The Journal-News newspaper, which covers Rockland, Putnam and Westchester counties, printed an editorial on May 15 praising the efforts of New York State Troopers, federal and local law enforcement officers who recently joined together to successfully execute Rockland County’s biggest drug bust in two years. The PBA congratulates the Troopers and all law enforcement officers who participated in this drug bust, and appreciates The Journal-News’ editorial praising the efforts. The editorial is shown below.
Police ‘networking’ works
(Original publication: May 15, 2005)
The best police gumshoes have always known that "networking" is a successful way to develop information, sources and eventual arrests. We are pleased to see a modern-day version of such ancient craft among agents of the Rockland Narcotics Task Force.
Indeed, staff writer Greg Clary reports, the county’s biggest drug bust in two years recently happened because law enforcement officers are networking with each other these days as much as the drug dealers they’re chasing.
Agents from the Narcotics Task Force worked with federal, state and local law enforcement agencies in the New York metropolitan area to bust up what is estimated to have been a $3-million-a-year cocaine ring.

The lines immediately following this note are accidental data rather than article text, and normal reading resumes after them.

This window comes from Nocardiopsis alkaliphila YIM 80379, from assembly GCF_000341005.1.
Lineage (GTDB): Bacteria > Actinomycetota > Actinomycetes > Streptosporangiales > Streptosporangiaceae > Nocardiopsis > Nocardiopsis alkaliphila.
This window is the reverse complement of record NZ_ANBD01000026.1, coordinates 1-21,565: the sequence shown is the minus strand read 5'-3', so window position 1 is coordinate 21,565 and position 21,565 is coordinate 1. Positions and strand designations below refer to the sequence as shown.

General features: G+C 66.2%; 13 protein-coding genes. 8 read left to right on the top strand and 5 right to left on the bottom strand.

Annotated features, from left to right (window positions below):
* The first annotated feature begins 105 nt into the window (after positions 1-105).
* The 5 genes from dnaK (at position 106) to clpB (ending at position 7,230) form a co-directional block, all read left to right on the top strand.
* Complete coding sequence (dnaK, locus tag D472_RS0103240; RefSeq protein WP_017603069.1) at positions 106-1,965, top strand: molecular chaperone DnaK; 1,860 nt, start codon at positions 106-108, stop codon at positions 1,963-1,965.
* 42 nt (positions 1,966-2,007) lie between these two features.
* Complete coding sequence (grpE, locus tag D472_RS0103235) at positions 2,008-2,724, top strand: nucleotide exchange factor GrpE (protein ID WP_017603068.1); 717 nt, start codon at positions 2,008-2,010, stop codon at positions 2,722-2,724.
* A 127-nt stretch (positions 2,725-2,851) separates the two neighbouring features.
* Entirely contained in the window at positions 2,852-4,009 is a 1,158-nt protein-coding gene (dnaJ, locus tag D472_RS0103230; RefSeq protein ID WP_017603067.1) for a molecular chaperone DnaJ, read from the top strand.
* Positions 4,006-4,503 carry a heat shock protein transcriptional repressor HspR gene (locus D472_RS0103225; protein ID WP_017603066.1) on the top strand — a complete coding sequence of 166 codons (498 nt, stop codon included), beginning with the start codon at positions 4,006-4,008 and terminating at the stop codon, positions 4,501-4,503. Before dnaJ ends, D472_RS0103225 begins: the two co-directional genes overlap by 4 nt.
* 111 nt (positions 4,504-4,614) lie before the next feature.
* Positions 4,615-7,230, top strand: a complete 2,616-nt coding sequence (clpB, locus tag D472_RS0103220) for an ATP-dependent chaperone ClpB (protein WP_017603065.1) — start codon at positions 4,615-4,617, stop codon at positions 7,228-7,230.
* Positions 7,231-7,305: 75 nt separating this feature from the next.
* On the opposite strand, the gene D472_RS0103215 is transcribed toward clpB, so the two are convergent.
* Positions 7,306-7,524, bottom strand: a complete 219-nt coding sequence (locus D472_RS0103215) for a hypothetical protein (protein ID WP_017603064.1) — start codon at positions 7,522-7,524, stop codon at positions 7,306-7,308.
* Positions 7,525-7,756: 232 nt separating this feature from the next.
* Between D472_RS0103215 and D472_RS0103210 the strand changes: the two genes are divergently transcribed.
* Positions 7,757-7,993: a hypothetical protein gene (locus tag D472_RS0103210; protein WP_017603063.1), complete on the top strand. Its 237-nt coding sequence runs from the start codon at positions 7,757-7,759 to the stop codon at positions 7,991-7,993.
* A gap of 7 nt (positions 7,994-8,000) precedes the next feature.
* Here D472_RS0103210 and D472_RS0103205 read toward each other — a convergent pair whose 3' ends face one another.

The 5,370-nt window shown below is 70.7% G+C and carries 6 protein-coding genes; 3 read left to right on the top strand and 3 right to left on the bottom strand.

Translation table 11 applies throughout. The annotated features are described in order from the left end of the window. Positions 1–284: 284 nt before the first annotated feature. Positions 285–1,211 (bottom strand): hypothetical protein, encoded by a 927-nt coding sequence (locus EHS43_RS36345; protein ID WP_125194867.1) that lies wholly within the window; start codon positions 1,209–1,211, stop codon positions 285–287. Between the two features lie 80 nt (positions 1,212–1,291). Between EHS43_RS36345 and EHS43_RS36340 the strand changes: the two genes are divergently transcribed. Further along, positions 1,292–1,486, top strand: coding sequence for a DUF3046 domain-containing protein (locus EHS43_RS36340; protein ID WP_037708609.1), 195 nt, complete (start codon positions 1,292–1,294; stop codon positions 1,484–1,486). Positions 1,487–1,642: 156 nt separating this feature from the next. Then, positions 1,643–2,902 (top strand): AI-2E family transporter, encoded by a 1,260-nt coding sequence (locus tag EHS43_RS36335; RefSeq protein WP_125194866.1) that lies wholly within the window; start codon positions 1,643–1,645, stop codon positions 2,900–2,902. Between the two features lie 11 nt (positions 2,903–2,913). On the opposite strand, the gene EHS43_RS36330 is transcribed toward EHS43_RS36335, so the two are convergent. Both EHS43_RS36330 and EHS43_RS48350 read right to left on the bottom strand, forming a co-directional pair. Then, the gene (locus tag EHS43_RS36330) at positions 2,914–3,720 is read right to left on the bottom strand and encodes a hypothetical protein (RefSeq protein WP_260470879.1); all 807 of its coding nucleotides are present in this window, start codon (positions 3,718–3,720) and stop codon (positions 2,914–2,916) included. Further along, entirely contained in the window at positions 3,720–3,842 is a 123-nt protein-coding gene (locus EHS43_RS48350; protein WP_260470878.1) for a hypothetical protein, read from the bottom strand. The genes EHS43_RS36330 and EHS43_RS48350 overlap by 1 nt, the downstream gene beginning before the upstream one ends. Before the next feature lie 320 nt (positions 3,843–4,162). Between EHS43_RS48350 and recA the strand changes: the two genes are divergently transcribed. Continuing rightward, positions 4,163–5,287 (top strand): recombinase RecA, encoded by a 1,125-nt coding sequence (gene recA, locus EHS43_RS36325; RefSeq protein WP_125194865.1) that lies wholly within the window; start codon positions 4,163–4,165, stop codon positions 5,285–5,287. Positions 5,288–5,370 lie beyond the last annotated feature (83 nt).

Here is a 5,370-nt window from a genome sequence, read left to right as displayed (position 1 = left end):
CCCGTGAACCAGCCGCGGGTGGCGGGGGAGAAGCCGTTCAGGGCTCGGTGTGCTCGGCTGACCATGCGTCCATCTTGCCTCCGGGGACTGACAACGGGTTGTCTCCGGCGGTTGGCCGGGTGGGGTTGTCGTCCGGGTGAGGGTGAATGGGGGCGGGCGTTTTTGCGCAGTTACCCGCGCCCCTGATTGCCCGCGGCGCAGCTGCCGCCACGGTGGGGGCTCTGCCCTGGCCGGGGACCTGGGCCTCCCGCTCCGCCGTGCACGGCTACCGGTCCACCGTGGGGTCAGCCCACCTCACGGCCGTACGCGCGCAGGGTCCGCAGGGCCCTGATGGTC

State Police Capt. Joseph Tripodo, who presently heads the county task force, noted that about 100 police officers working with the unit knocked on suspects’ doors from Spring Valley to Ulster County and in New York City at 6 a.m. to make sure no one was able to spread the word quickly. "We didn’t want somebody to call the guys and tell them about the search warrants," he added.
Rockland agents regularly contacted their counterparts in New York City and elsewhere using walkie-talkies to notify other jurisdictions about sales and movements of cocaine, relying on networking and electronic surveillance much more than on drug purchases by undercover cops.
As a result, the Rockland efforts show that a year-old strategy designed to target 15 counties with 80 percent of the state’s crime is working, part of a program called Operation IMPACT.
"If you take out a drug network, you have far more impact," said Michael Bongiorno, the Rockland district attorney. "That’s what we focused on here, using the multijurisdictional resources to accomplish that goal."
With the advent of cell phones and computers, criminal networks are becoming more technologically advanced and flexible, and their networks go beyond, say, just Rockland. Law enforcement networking is crucial.
Actually, the Rockland example has been replicated across the state in recent years and has produced more than a 50 percent decrease in crime in the last 10, according to Chauncey Parker, New York’s director of criminal justice services.
"When you compare, in 1994, the number of crime victims in New York state to the number of crime victims in 2004, there are 400,000 fewer victims of crime in just those two years alone. There’s 86,000 fewer victims of violent crime just in those two years alone," he added.
Good work, people.